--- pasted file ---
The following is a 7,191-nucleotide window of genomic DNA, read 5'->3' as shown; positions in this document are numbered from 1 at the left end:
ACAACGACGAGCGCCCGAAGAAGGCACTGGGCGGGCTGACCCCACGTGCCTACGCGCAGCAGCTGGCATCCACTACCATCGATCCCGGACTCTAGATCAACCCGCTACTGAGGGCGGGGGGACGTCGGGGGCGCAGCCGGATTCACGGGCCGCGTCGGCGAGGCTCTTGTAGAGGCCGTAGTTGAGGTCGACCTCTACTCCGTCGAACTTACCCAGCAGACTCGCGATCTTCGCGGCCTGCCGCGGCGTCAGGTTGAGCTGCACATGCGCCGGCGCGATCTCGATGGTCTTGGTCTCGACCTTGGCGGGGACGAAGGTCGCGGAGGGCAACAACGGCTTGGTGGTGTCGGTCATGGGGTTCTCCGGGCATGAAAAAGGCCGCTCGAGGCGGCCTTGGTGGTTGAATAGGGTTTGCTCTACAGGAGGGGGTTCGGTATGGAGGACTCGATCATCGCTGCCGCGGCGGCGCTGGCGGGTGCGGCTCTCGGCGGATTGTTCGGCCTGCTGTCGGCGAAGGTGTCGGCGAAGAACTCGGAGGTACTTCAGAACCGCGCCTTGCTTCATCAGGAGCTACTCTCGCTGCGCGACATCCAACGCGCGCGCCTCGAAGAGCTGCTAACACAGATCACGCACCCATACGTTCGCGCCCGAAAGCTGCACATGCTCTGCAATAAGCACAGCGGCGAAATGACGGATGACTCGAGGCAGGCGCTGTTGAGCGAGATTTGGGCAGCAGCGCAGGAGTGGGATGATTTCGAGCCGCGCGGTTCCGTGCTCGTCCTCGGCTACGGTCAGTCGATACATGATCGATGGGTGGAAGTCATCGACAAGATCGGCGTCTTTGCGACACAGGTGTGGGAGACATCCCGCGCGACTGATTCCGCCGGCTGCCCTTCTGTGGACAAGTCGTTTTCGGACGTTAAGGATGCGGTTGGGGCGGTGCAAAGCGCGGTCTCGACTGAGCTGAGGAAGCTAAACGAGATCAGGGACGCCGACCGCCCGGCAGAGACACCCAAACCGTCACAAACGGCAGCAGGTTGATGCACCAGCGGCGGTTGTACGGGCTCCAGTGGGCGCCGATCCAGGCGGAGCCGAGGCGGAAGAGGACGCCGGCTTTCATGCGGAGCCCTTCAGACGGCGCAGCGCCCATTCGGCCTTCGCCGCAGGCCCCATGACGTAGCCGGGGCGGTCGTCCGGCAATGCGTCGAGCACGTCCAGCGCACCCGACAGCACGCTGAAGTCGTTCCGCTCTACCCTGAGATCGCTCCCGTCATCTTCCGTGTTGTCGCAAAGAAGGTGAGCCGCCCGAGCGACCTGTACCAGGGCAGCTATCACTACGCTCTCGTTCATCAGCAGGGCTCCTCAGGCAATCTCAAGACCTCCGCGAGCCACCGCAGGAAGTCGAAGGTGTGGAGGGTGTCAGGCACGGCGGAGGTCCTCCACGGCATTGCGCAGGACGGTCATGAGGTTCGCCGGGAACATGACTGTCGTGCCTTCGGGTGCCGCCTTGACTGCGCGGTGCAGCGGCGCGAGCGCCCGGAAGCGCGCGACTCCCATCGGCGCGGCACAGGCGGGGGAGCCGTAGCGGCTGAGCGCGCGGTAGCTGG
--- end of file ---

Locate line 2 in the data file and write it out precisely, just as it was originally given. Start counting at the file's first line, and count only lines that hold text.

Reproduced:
ACAACGACGAGCGCCCGAAGAAGGCACTGGGCGGGCTGACCCCACGTGCCTACGCGCAGCAGCTGGCATCCACTACCATCGATCCCGGACTCTAGATCAACCCGCTACTGAGGGCGGGGGGACGTCGGGGGCGCAGCCGGATTCACGGGCCGCGTCGGCGAGGCTCTTGTAGAGGCCGTAGTTGAGGTCGACCTCTACTCCGTCGAACTTACCCAGCAGACTCGCGATCTTCGCGGCCTGCCGCGGCGTCAGGTTGAGCTGCACATGCGCCGGCGCGATCTCGATGGTCTTGGTCTCGACCTTGGCGGGGACGAAGGTCGCGGAGGGCAACAACGGCTTGGTGGTGTCGGTCATGGGGTTCTCCGGGCATGAAAAAGGCCGCTCGAGGCGGCCTTGGTGGTTGAATAGGGTTTGCTCTACAGGAGGGGGTTCGGTATGGAGGACTCGATCATCGCTGCCGCGGCGGCGCTGGCGGGTGCGGCTCTCGGCGGATTGTTCGGCCTGCTGTCGGCGAAGGTGTCGGCGAAGAACTCGGAGGTACTTCAGAACCGCGCCTTGCTTCATCAGGAGCTACTCTCGCTGCGCGACATCCAACGCGCGCGCCTCGAAGAGCTGCTAACACAGATCACGCACCCATACGTTCGCGCCCGAAAGCTGCACATGCTCTGCAATAAGCACAGCGGCGAAATGACGGATGACTCGAGGCAGGCGCTGTTGAGCGAGATTTGGGCAGCAGCGCAGGAGTGGGATGATTTCGAGCCGCGCGGTTCCGTGCTCGTCCTCGGCTACGGTCAGTCGATACATGATCGATGGGTGGAAGTCATCGACAAGATCGGCGTCTTTGCGACACAGGTGTGGGAGACATCCCGCGCGACTGATTCCGCCGGCTGCCCTTCTGTGGACAAGTCGTTTTCGGACGTTAAGGATGCGGTTGGGGCGGTGCAAAGCGCGGTCTCGACTGAGCTGAGGAAGCTAAACGAGATCAGGGACGCCGACCGCCCGGCAGAGACACCCAAACCGTCACAAACGGCAGCAGGTTGATGCACCAGCGGCGGTTGTACGGGCTCCAGTGGGCGCCGATCCAGGCGGAGCCGAGGCGGAAGAGGACGCCGGCTTTCATGCGGAGCCCTTCAGACGGCGCAGCGCCCATTCGGCCTTCGCCGCAGGCCCCATGACGTAGCCGGGGCGGTCGTCCGGCAATGCGTCGAGCACGTCCAGCGCACCCGACAGCACGCTGAAGTCGTTCCGCTCTACCCTGAGATCGCTCCCGTCATCTTCCGTGTTGTCGCAAAGAAGGTGAGCCGCCCGAGCGACCTGTACCAGGGCAGCTATCACTACGCTCTCGTTCATCAGCAGGGCTCCTCAGGCAATCTCAAGACCTCCGCGAGCCACCGCAGGAAGTCGAAGGTGTGGAGGGTGTCAGGCACGGCGGAGGTCCTCCACGGCATTGCGCAGGACGGTCATGAGGTTCGCCGGGAACATGACTGTCGTGCCTTCGGGTGCCGCCTTGACTGCGCGGTGCAGCGGCGCGAGCGCCCGGAAGCGCGCGACTCCCATCGGCGCGGCACAGGCGGGGGAGCCGTAGCGGCTGAGCGCGCGGTAGCTGG